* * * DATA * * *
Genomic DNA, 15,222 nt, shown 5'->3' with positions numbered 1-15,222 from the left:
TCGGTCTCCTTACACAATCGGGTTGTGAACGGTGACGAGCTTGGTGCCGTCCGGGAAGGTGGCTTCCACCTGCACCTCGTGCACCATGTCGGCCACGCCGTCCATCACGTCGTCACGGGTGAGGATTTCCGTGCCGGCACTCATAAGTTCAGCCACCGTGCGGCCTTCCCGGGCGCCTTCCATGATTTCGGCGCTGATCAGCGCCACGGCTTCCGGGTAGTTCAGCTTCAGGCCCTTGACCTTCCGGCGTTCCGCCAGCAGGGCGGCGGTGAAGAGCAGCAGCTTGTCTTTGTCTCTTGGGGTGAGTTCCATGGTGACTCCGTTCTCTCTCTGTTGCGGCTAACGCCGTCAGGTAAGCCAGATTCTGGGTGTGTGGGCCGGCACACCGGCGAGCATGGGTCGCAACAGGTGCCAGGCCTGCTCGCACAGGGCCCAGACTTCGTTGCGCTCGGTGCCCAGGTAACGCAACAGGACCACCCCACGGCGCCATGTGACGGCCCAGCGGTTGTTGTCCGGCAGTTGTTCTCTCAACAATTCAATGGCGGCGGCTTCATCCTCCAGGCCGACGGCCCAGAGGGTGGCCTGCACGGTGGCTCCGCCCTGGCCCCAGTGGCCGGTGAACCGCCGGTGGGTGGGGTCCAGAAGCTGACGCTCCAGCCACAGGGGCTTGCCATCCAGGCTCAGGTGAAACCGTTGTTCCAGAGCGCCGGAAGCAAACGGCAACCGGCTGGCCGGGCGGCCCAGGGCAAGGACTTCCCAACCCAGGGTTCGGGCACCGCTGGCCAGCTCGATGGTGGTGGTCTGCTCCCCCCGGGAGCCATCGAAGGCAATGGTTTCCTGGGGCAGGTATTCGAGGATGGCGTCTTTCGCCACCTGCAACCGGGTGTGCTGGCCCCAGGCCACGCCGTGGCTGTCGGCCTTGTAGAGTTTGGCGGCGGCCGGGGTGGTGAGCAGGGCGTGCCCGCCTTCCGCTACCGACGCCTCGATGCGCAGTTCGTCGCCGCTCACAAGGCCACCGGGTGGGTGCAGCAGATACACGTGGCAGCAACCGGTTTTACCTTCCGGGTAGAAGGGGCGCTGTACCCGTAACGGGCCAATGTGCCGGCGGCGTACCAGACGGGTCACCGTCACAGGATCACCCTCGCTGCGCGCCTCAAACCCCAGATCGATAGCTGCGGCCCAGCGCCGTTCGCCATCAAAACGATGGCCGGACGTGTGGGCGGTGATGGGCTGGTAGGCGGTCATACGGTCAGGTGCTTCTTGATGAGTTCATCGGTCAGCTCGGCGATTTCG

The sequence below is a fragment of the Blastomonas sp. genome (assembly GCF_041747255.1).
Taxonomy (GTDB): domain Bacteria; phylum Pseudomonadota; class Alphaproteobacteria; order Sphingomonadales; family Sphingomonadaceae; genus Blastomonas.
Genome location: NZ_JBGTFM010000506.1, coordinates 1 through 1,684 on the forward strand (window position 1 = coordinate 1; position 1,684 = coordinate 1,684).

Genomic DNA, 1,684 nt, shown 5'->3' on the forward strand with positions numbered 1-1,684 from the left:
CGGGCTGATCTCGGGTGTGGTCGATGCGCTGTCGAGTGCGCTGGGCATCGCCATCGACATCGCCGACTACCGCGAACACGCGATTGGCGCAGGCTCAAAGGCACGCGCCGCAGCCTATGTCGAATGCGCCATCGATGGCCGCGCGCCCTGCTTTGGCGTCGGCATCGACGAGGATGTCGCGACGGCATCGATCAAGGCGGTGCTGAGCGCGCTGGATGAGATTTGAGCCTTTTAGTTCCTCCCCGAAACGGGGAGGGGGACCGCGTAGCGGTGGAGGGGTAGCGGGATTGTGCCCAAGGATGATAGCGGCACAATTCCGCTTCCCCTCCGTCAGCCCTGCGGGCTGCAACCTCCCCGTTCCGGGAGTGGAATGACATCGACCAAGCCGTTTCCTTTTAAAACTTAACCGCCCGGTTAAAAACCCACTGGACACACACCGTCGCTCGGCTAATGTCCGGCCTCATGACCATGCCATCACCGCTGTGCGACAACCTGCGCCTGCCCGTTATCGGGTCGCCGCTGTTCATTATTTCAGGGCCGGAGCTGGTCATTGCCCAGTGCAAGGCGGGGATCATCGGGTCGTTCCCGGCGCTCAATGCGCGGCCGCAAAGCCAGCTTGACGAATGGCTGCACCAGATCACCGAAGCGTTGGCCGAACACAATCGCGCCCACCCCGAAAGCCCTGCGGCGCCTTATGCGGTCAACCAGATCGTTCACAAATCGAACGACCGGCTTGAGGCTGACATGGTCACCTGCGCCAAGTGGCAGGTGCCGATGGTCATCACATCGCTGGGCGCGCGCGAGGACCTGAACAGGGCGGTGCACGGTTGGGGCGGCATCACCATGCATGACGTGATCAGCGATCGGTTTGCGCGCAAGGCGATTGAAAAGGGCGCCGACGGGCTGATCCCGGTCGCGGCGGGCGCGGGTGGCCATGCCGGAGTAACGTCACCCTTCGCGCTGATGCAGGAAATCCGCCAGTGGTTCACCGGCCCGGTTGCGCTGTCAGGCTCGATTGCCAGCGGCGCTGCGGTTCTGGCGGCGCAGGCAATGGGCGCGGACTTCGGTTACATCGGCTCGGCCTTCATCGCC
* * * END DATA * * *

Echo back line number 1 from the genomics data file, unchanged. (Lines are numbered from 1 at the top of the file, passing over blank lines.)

Genomic DNA, 15,222 nt, shown 5'->3' with positions numbered 1-15,222 from the left: